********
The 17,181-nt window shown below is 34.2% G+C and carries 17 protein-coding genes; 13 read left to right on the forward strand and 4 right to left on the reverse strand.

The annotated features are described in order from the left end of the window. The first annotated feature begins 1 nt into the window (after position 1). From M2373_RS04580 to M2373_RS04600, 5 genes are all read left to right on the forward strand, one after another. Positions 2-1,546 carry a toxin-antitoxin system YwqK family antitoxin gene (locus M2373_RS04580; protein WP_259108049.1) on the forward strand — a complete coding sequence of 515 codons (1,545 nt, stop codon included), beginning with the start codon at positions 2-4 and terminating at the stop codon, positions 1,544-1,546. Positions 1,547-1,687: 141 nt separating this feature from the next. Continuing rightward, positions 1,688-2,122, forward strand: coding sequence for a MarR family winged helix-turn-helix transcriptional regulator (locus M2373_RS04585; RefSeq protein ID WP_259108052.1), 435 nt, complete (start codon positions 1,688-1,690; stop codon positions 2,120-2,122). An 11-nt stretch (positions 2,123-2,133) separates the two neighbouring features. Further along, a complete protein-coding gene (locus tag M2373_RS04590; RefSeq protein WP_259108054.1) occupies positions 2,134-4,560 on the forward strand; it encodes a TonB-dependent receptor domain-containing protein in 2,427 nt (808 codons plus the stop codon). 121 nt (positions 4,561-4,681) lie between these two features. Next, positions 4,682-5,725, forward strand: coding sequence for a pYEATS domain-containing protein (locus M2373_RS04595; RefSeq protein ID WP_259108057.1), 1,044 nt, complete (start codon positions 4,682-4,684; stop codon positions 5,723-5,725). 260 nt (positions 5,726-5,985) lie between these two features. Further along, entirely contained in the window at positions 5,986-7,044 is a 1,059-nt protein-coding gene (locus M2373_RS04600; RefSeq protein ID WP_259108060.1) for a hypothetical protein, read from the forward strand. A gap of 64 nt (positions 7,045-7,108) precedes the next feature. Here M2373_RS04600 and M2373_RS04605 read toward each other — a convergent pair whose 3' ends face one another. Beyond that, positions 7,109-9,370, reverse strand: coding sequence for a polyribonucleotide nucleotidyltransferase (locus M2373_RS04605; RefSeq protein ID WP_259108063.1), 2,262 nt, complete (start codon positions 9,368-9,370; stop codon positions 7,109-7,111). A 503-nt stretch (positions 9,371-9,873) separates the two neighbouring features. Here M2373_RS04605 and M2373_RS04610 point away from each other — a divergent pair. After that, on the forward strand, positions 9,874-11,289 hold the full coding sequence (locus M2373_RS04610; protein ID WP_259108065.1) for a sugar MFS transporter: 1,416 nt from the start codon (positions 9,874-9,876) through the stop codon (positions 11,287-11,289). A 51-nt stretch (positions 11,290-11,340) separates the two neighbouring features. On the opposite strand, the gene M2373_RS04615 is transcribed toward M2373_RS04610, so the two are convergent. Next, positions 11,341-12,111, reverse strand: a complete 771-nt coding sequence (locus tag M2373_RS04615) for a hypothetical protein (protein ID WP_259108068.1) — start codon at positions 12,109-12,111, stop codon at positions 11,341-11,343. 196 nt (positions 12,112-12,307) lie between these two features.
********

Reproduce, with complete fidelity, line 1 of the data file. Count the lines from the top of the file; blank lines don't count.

The 17,181-nt window shown below is 34.2% G+C and carries 17 protein-coding genes; 13 read left to right on the forward strand and 4 right to left on the reverse strand.